With the World Cup over and the atmosphere evaporating off the palm-fringed beaches and rhythm-filled favelas of Brazil, its music remains in the ears of many. With Brazilian-inspired festivals popping up in New York, Tokyo and Berlin, and a recent article in The Guardian entitled Latin America: the music industry’s new frontier, the Samba spirit is still very much alive. Even we couldn’t help catching some of this Latin fever, premiering a vibrant three-track Brazilian hip-hop EP from Brighton-based producer LOOM.
But when it comes to UK platforms knowing a thing or two about Brazilian music, all heads turn to the legendary DJ/musical selector Gilles Peterson, and boy has he been working on something spectacular. Sonzeira: Brasil Bam Bam Bam is the collaborative project for Talkin’ Loud where Peterson brings together UK producers with a legendary selection of Brazilian artists. Teaming up with Alexandre Kassin (one of Brazil’s leading producers of today), Dilip Harris and Rob Gallagher, Gilles focused the album on Brazil’s rich musical history and combined it with a modern UK electronic twist that, in our humble opinion, has made a truly seminal piece of work.
“Originally I went over to Rio with Floating Points with the initial thought of doing a record with him and Marcos Valle, but it became much more than that, and I actually wanted it to focus on a wider palette of music coming from Brazil. I wanted it to be something that was actually a step forward from where we’re at now with music; to definitely respect the heritage and tradition of Brazilian music, but also to do things that gave it a modern imprint.”
The album consists of new songs and covers with legendary Brazilian artists. Inevitably this bred some magical moments for everyone involved.
“I think when Elza Soares was recording the vocals for Aquarela Do Brasil it was the moment everyone realised we had something unique, something that will stand for years to come.”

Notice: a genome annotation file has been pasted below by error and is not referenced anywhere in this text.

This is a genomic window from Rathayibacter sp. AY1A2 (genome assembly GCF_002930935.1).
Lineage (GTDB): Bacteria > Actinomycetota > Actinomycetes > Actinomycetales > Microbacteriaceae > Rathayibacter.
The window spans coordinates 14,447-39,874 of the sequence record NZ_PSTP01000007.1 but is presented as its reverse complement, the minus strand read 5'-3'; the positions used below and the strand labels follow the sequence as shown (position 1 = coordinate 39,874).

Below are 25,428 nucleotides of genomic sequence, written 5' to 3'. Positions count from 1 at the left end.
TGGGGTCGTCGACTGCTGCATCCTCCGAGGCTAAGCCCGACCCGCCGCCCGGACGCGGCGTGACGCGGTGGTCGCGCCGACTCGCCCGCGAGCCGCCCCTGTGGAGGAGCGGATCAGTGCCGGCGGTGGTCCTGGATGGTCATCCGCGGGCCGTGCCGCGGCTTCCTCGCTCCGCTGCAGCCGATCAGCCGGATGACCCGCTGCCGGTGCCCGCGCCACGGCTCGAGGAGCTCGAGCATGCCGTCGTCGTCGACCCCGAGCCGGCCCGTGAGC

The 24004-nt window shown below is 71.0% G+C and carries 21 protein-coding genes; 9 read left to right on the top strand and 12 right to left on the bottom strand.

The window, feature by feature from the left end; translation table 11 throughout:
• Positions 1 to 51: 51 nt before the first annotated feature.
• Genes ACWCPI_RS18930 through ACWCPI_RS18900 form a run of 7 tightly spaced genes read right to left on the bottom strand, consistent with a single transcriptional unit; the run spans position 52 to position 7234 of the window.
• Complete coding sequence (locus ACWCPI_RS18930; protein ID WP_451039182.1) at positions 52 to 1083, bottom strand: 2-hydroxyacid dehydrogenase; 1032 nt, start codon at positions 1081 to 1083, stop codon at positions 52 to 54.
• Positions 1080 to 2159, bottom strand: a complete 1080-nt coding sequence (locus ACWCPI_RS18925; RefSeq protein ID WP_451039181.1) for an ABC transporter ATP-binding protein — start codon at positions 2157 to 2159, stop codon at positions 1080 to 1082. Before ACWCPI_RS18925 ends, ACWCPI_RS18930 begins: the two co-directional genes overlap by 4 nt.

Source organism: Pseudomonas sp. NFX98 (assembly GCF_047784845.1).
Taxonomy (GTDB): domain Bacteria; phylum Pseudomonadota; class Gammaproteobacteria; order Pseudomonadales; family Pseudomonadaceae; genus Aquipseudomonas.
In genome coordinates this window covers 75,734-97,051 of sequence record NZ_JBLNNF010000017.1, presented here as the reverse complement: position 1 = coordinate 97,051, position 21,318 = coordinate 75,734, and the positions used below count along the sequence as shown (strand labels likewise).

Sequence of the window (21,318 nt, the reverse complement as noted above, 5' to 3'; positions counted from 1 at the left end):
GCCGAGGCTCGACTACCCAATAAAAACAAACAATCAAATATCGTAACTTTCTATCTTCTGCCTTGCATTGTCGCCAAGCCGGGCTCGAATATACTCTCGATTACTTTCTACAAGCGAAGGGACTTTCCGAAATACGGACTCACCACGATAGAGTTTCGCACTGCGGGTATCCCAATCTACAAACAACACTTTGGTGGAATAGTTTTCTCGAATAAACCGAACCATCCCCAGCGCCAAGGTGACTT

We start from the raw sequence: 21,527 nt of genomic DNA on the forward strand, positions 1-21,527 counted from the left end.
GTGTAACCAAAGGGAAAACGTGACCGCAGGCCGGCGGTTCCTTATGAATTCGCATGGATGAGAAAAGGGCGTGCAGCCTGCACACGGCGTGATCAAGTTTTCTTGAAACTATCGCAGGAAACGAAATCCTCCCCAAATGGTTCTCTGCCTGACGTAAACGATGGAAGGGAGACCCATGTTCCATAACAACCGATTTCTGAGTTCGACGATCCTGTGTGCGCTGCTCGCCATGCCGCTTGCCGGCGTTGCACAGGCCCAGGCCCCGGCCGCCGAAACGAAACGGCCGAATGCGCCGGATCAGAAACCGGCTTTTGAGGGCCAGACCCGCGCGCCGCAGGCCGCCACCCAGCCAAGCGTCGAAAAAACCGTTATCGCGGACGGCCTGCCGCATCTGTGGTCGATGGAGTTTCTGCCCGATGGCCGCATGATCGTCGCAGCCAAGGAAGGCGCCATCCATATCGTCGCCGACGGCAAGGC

“That song was interesting because it’s like the unofficial song of Brazil, it’s essentially like covering God Save The Queen. The most incredible thing about it though is that Elza was discovered by the man who actually wrote that song, Ary Barroso. Ary hosted a TV show in the 50s and one day Elza came down from her favela with her mother to visit the show and ended up on stage performing his song. She’d never performed in front of an audience before and she just blew everyone away and became a household name from that point. But, and this is the funny thing about it, 50 years later she’s still singing his song and has never put it on record, so it was amazing that we were getting her to record the song that made her! It was a mad set of events and we were saying at the studio at the time, that if the rest of the record doesn’t do anything, it doesn’t matter, because we’ve got a track that in 100 years people will still be listening to. People will go to that version, I know that.”
“Arlindo was another magical highlight for me. He’s the Cavaquinho player. He’s part of a very important group in Brazil called Grupo Fundo de Quintal and is one of the top artists and songwriters in Brazil today. He was in the studio next door to me and one day he just came in and said “hey what are you doing there?!” and I told him I was recording this thing and he asked “do you have room for any Cavaquinho?”. I said of course! This guy can’t walk on the streets in Brazil, that’s how famous he is.”
“Getting Seu Jorge on the record too, that was amazing. He’s the guy who was acting in City of God and he sings the David Bowie songs in The Life Aquatic. I really wanted to get him on the record but he wasn’t around in Brazil because he was acting in a movie about Pele’s life, which was ironically happening in Hollywood while I was in Brazil. So, on a whim, I just arranged to do a gig in LA in February as the last possible chance to get him on the record, but I hadn’t had a direct conversation with him at all. I just spoke to his wife and his studio guy and then turned up in LA for two days. Lucky enough I caught him and he did two songs for us! Well, he did one song but he did so many versions of it that we turned it into two songs, and that was definitely a great moment. One of the tracks was actually part of the ITV music for the World Cup.”